C O L U M N S
Tales from the Jugular
Made in England: Desolation AngelsBand: Desolation Angels
Album: Desolation Angels
Label/Year: Thameside Records 1986/Rock Brigade Records 1987
If anyone knows the struggle of trying to search for one of the greatest anomalies in
the Essex area and finding nothing but Bad Company references and releases, you know I
must be talking about Desolation Angels.
Just as drawing the wrong tarot card would reveal an unmerciful fate, Bullet ceased operation, mainly because of their distribution network thus putting a screeching halt on the debuts release. Due to Thameside Records financial connection to Bullet Records, the begrudged band carried on and the album was released the following year. The opening track, Spirit of the Deep, successfully encompasses deep dark themes, all the while revving up with eerily strung guitar harmonies, smashing cymbals, thunderous toms and bass...saving the last but not least, the often dreaded cow bell! The powerful yet melodic vocal approach from Dave Wall commands the listeners attention while Joe Larners bass fills stand competent from start to finish. Songs like Unsung Hero (a straight forward main riff rocker) are just as common and hard as any other NWOBHM track; the majority of the album sends the listener off into a supernatural wide awake dream. Death Machine, being one of the more notable tracks on the album displays one of the most weird and unique fuzz magic guitar tones of the movement. Is it a talk box-some sort of bizarre reverb/echo effect? While some press referred to the album as tedious, it really is a consistent slab of Heavy Metal from beginning to end, one of the most underrated records of the time period and one of my personal favorites. Interestingly enough, all but the revolving door that was the drummer are pictured and credited on the back sleeve; an ominous hand drawn picture of the band along with a skeleton, sans drummer. Maybe the Grim Reaper doesn't care for cow bell.
Possibly due to the lengthy time period of the album release and the average listener not giving the longer songs more of a chance, Desolation Angels surprisingly all headed to California to tempt their career once again at a bigger market and with a more accessible, stripped down sound with the release of two more demos. The crowds were there in and around the East End. But how much success could be made in America? The full album, While the Flame Still Burns along with the English Bastards EP were recorded but only released in small quantities, sometimes listed as a demo release. The earlier description is true as the shorter songs and a cleaner production is obvious and even showcases some wild high pitched vocals at times. L.A.s Glam Metal was coming to a close at this point and the Seattle/Nirvana scene was beginning by the early 1990s. As their song Angry Rain somberly states, all things must come to an end, such was the final demise of Desolation Angels as the band all flew back home from America for one short-lived final attempt.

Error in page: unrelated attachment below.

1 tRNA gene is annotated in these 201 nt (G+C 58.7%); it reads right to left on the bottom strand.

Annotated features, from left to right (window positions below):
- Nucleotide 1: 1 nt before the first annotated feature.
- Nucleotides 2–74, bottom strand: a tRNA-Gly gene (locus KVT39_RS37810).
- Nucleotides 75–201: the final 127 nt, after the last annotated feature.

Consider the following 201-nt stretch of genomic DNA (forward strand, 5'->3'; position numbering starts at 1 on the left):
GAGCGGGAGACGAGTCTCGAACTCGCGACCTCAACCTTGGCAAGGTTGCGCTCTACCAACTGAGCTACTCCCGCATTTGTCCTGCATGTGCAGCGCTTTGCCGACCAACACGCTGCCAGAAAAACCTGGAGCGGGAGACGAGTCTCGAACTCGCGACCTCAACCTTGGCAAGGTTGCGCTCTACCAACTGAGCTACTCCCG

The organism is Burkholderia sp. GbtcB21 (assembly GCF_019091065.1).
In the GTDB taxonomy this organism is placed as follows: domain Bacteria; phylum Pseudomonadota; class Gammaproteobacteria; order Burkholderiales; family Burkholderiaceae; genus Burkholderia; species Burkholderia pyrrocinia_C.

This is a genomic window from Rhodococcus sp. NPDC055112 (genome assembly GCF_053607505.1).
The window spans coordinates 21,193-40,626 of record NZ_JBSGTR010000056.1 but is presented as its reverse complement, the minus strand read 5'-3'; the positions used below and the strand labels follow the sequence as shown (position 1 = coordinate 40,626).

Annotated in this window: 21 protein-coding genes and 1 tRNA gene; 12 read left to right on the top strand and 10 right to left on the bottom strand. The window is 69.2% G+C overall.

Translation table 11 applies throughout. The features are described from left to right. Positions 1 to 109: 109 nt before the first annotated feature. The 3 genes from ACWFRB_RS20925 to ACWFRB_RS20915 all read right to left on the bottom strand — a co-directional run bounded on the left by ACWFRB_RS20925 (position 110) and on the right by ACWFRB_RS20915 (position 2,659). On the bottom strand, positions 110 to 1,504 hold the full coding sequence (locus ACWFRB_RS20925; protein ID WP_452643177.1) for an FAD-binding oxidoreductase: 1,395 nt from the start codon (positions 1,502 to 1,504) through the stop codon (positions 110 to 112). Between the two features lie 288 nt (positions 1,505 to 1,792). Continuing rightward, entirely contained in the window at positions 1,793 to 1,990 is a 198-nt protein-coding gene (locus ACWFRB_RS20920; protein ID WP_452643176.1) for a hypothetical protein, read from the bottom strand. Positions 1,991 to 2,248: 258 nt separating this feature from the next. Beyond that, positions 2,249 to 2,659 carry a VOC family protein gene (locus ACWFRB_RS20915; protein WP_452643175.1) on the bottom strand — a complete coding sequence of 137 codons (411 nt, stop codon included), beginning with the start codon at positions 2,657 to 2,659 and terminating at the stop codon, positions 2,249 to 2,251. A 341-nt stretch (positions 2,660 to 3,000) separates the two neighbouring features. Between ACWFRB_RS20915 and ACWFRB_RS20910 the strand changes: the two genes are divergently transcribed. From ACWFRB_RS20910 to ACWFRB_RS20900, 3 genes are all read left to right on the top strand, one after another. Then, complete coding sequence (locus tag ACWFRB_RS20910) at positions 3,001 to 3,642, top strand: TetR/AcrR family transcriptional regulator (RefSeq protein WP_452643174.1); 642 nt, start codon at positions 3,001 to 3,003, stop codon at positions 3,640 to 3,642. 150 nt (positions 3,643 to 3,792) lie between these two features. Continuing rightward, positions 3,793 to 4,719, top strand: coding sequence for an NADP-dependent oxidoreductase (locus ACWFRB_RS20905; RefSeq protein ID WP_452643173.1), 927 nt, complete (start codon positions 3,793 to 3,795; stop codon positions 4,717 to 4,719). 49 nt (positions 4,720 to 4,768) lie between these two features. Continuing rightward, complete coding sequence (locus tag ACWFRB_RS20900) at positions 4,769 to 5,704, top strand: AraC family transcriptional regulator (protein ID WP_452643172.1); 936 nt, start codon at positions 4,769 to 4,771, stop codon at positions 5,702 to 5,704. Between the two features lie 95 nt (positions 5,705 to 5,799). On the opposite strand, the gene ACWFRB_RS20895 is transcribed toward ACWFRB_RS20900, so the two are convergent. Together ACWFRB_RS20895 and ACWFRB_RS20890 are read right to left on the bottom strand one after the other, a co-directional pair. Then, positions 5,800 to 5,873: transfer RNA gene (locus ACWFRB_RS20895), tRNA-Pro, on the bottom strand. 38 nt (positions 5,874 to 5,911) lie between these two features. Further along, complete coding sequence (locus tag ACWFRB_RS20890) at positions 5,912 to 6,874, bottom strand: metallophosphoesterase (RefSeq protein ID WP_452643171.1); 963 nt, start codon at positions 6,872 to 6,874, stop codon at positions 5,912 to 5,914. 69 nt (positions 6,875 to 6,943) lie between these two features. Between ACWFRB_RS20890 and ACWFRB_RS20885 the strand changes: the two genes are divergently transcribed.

Thankfully, all was not over as the resurgence of the NWOBHM granted a limited pressing 5 disc/5LP box set entitled Feels like Thunder in 2008 (which now seems sold out and almost as hard to obtain as anything else) quite possibly containing all recorded DA material up until that point. A reformed Desolation Angels, featuring original guitar players Keith Sharp and Robin Brancher have been conjured from the depths of the deep along with vocalist Ian Davies, bassist Clive Pearson and drummer Chris Takka. I guess its safe to mention at least one Desolation Angels drummer at this point. The new EP (Sweeter the Meat?) was released in 2014 and the band seems to be having success in this nowadays NWOBHM comeback. Im only upset that the skeleton drummer couldnt join them in their return to glory
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